Welcome, and join us as we count down the final 10 days before Beyond Ruin by revisiting some of our favorite Mad, Dylan, Scarlet & Jade moments from the past six books! We’ll be posting an image each day on social media, but here on the blog we’ll be doing a longer excerpt and maybe even a few notes about the scene. 🙂 And today is…
Dylan Is Actually Scarier Than Everyone Else
Well, this is awkward. Nothing big, just the two heroes of our next book having a friendly chat about murdering the hero of a previous book. Erm, yeah. Not Mad’s most shining moment, to be sure. But important, because this right here is the moment Mad started to care too much to be rational. Pre-emptive strikes and vengeance aren’t usually Mad’s style–especially not when they involve putting down an unconscious man one of his friends happens to be a little bit in love with–but Finn hurt Jade.
Dylan, on the other hand…whoa boy. Dylan might be the scariest person in Sector Four. Because he’s not afraid of Dallas. He’s not afraid of death. He doesn’t seem to be afraid of much of anything…except losing control.
We’ll see how that goes in Beyond Ruin.
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The first thing Dr. Dylan Jordan did was fill a syringe with enough potassium chloride to stop a fucking elephant’s heart.
He didn’t use it, but it was there, within easy grasp, and its mere presence made him feel better about digging a bullet out of a man he’d much rather kill.
“Why are we saving him?”
Adrian Maddox could move silently when he wanted to, that much was certain. Dylan tilted his head without looking up. “Because he brought Trix back.”
Mad eased the door shut and crossed to the opposite side of the bed. “How do we know he didn’t take her in the first place?”
“You saw her,” Dylan answered absently as he reached for a pair of forceps. “Did she look like a woman who was scared of him?”
“No.” It came out grudgingly, and Mad crouched down to put himself on eye level with Dylan. “But we both know that doesn’t prove a damn thing. Just means it’ll hurt more when he betrays her.”
Such a clever, beautiful, vengeful man. “Someone else might buy that…but I’m not someone else,” he murmured. “You and I both know what this is really about.”
Of course Mad denied it. He would always deny it, because he wanted to be the sainted hero. “It’s about him posing a danger to the gang. It’s about the people he could hurt.”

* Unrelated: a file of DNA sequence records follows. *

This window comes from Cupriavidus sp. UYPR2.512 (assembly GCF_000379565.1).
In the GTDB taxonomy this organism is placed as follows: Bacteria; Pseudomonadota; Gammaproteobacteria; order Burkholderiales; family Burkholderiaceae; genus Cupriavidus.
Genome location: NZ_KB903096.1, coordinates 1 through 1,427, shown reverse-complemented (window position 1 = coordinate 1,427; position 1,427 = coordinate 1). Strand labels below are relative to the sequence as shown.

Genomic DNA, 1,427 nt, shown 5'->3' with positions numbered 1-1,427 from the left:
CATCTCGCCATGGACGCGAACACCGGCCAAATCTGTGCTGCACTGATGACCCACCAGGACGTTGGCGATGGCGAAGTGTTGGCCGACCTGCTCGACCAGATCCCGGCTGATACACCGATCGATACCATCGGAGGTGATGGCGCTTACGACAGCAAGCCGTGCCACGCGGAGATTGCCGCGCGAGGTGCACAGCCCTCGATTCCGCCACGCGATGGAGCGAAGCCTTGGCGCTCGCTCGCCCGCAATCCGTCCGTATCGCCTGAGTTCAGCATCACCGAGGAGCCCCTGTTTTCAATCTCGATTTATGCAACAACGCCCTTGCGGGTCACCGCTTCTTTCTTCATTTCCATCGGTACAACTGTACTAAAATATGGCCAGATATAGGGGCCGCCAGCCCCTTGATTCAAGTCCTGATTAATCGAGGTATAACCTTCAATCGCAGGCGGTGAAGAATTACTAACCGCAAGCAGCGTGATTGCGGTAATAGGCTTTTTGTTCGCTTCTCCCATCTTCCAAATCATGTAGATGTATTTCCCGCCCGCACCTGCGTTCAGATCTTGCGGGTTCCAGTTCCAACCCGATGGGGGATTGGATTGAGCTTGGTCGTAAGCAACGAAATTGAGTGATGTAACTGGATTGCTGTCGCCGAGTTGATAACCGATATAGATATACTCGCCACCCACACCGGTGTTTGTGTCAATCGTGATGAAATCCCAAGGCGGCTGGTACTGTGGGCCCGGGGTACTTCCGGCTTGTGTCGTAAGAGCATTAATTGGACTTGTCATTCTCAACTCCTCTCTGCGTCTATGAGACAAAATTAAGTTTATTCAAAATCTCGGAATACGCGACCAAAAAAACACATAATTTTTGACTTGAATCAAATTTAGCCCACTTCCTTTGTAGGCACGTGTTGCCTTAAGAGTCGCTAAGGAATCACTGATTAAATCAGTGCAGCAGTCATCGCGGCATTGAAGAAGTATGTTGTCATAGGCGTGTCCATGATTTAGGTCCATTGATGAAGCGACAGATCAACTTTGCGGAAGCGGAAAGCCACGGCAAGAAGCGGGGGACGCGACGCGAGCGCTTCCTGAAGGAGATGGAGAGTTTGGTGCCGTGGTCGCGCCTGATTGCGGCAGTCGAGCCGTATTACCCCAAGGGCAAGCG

It was about Jade, pure and simple, and the fact that Finn had been the one to hand her the drugs that had nearly killed her. Dylan embraced the knowledge, because owning it was the one thing that could keep him from lunging for that deadly syringe.
“Say we let him die,” he mused aloud. “What then?”
Mad’s gaze held a new edge, a darkness that had been there since the night he’d wound up trapped in that cave-in. “Then the people we care about are safer.”
“Are they, Adrian? Or would it just make you feel good?”
“They’re safer,” Mad insisted, but after another heartbeat he squeezed his eyes shut with a whispered curse. “And I want him dead. I want him dead before he has a chance to hurt Trix. I want him dead before Jade has to look at him and remember what happened to her every time he drugged her. I want him dead.”
Satisfied, Dylan confessed, “So do I.”
“Then why?” Mad rose abruptly and paced away. “Why save him?”
The answer was simple, visceral. All-consuming. “Control.”
“Control? Of what?”
“Of myself.” Dylan stripped off his gloves and picked up the syringe. “Potassium chloride. A high enough dose results in hyperkalemia and disrupts cardiac muscle function, resulting in fatal arrhythmia. I’m told it burns like a motherfucker going in, too. Real bad way to go.” He set it down again, closer than before. “I have it here to remind myself—I could use it, but I won’t. Control.”
Mad’s gaze locked on the syringe, his brow furrowing. “You already had the needle ready.”
Dylan allowed himself a small smile. “It isn’t much of a test of my self-control otherwise, is it?”
“No.” Mad resumed his pacing, prowling like a wild creature trapped in a too-small pen. “You care. I wasn’t sure before, but you wouldn’t be this pissed if you didn’t…care.”
He cared too much. It had dragged him to the very edge of darkness, left him staring into an abyss so deep and hopeless that sometimes he thought death was the only escape. But he couldn’t seem to stop, so he’d embraced that, too.
He put on a fresh pair of gloves and nudged the box toward Mad. “Help me dig this goddamn bullet out of him, and we’ll continue the conversation over drinks. O’Kane’s best, perhaps? I think he owes me.”
Mad caught his wrist, strong fingers burning against his skin. “And if he gets out of that bed and hurts the people we care about?”
“Then we’ll deal with it.” He kept his voice low, a soothing, secret whisper just for Mad. “Trust me.”
“Okay.” Mad’s thumb slid in a slow circle, the calloused pad scraping the inside of Dylan’s wrist. “I do. I have. You know that.”
The tiny touch sparked more than heat—warmth, curling low and spreading up to make his chest ache. Mad had always been tough, tough enough to survive, but there was a vulnerability in him, as well. Nothing as prosaic and delicate as fragility, but an openness. Holes in his armor, places where things touched him so deeply they could shatter him from the inside out.
Dylan almost shuddered, but he locked it down—just like everything else. “Put on the gloves and help me,” he said quietly. “Then we’ll go get that drink.”
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